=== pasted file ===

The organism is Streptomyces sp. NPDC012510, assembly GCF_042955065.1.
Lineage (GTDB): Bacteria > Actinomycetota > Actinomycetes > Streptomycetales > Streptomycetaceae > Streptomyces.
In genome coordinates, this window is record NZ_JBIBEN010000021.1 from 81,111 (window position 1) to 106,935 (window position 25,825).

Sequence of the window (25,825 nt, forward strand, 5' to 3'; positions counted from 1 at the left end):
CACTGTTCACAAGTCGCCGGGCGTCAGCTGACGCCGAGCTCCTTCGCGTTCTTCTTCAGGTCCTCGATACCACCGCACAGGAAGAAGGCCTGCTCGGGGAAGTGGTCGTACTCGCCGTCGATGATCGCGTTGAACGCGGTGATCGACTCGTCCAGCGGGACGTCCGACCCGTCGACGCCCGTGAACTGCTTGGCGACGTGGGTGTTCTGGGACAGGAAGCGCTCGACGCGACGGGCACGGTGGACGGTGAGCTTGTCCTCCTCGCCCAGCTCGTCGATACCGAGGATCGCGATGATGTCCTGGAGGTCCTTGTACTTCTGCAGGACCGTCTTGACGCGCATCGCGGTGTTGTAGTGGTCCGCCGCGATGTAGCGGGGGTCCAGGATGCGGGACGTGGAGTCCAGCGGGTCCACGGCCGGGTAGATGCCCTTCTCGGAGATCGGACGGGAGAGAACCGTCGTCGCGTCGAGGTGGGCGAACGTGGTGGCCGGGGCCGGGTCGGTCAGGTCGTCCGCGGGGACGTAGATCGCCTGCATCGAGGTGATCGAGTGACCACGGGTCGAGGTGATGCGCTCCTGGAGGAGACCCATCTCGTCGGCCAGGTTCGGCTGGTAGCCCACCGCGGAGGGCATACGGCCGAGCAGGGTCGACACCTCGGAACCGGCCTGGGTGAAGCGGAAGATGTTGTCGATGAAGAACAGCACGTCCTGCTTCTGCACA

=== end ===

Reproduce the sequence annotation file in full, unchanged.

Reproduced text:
The organism is Streptomyces sp. NPDC012510, assembly GCF_042955065.1.
Lineage (GTDB): Bacteria > Actinomycetota > Actinomycetes > Streptomycetales > Streptomycetaceae > Streptomyces.
In genome coordinates, this window is record NZ_JBIBEN010000021.1 from 81,111 (window position 1) to 106,935 (window position 25,825).

Sequence of the window (25,825 nt, forward strand, 5' to 3'; positions counted from 1 at the left end):
CACTGTTCACAAGTCGCCGGGCGTCAGCTGACGCCGAGCTCCTTCGCGTTCTTCTTCAGGTCCTCGATACCACCGCACAGGAAGAAGGCCTGCTCGGGGAAGTGGTCGTACTCGCCGTCGATGATCGCGTTGAACGCGGTGATCGACTCGTCCAGCGGGACGTCCGACCCGTCGACGCCCGTGAACTGCTTGGCGACGTGGGTGTTCTGGGACAGGAAGCGCTCGACGCGACGGGCACGGTGGACGGTGAGCTTGTCCTCCTCGCCCAGCTCGTCGATACCGAGGATCGCGATGATGTCCTGGAGGTCCTTGTACTTCTGCAGGACCGTCTTGACGCGCATCGCGGTGTTGTAGTGGTCCGCCGCGATGTAGCGGGGGTCCAGGATGCGGGACGTGGAGTCCAGCGGGTCCACGGCCGGGTAGATGCCCTTCTCGGAGATCGGACGGGAGAGAACCGTCGTCGCGTCGAGGTGGGCGAACGTGGTGGCCGGGGCCGGGTCGGTCAGGTCGTCCGCGGGGACGTAGATCGCCTGCATCGAGGTGATCGAGTGACCACGGGTCGAGGTGATGCGCTCCTGGAGGAGACCCATCTCGTCGGCCAGGTTCGGCTGGTAGCCCACCGCGGAGGGCATACGGCCGAGCAGGGTCGACACCTCGGAACCGGCCTGGGTGAAGCGGAAGATGTTGTCGATGAAGAACAGCACGTCCTGCTTCTGCACA